Hollywood has taken the lead in parsing the finer distinctions of the reality-based fiction. In addition to the old standby Based Upon a True Story, we now have the brilliant formulation Based On True Events, or the even more interesting Inspired by True Events. These terms have become increasingly all-encompassing. Presumably, if somebody is on their way to get coffee and they witness a mugging, and later turn the incident into a screenplay, that could be “based on true events,” whereas if they only read about the mugging in a newspaper while sitting in the coffeeshop and did the same thing, they have been “inspired by true events.” But these phrases aren’t just so vague as to be meaningless, or studio legalese. They are also statements implicitly acknowledging that a story is far more salable if it can be shown to have some connection, however tenuous, with something that once really happened. The horror movie bomb White Noise, for example, was promoted with a frightening commercial – far more scary than the movie itself – in which (supposedly real) recordings of the voices of dead people had been caught on tape speaking from beyond the grave.
In their movie Fargo, the Coen Brothers already mocked this entire concept by claiming that their film was based on a true story when it almost certainly wasn’t. (“Names have been changed out of respect for the dead,” the opening credits read, surely a fitting ironic prelude to the “respectful” wood-chipper scene.) The Coens hemmed and hawed when they were asked to fill in details about their sources, but the deception was deliberate and satirical. It was a sly comment on our entire obsession with reality, as well as a nod to the implausible “true detective” pulp stories invoked and parodied in The Man Who Wasn’t There. Weren’t the Coens really making a subtle case for fiction, and for art, where receding levels of playful irony operate in ways that true stories, limited to the facts, can only dream about?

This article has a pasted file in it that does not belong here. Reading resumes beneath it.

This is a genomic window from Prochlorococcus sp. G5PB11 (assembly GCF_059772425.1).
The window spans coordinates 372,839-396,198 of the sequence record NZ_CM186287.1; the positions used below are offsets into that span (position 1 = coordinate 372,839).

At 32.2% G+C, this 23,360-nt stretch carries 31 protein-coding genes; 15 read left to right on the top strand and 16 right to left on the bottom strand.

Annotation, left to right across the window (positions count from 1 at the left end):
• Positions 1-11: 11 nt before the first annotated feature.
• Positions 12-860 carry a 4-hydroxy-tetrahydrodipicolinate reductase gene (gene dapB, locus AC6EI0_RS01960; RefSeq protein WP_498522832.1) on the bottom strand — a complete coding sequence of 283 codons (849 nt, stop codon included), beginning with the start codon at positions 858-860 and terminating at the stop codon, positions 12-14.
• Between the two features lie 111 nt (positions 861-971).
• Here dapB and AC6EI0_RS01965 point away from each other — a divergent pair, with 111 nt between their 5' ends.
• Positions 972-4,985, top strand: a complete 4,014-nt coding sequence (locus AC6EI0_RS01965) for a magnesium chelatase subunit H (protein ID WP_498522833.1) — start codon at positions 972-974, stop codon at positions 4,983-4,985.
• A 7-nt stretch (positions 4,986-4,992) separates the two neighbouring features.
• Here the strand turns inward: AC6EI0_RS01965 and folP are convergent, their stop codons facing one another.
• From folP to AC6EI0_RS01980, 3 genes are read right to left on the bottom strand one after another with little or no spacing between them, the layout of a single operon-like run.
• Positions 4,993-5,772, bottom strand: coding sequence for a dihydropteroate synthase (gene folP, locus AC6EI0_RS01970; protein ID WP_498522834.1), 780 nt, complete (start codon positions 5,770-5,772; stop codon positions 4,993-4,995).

The process of inserting fiction into reality can have unexpected consequences. Consider the case of Ted Perry, a professor of film at Middlebury College who worked on a television documentary, Home, about enivronmental issues, in 1972. Perry was asked to write a script about the virtues of environmentalism, but the show’s producers thought that Perry’s words would sound better if some of the text was presented as the wisdom of a respected Native American historical figure, Chief Seattle. The show claimed that Chief Seattle had said, “The earth does not belong to man – man belongs to the earth.” Decades later, the saying is still ascribed to Chief Seattle, and appears in school textbooks and bumper stickers. Perry, in a turnabout from the norm, has spent years trying to get the true story out. (The saying is really an inversion of a line of poetry by Robert Frost: “The land was ours before we were the land’s.”) In all probability, however, the phrase would have never become famous without the trickery. Chief Seattle was a profound guy with plenty of wisdom, and someone realized, shrewdly, that the quotation was more marketable as a Seattleism than a Perryism.
I think it was Schopenhauer who once said that there are two kinds of books worth reading, the kind that exposes us to an experience we could never have ourselves, and the kind that is artfully written and constructed. The best kind of reality entertainment, such as Norman Mailer’s “true life novel” The Executioner’s Song – or The Armies of the Night, with its slogan “The novel as history, history as a novel” – combines both dimensions. But the truth is that many books achieve their only salability and public interest because they are true; the plain fact is that they are often so badly written that they could not sell as fiction. If your writing is false, then your story had better be true.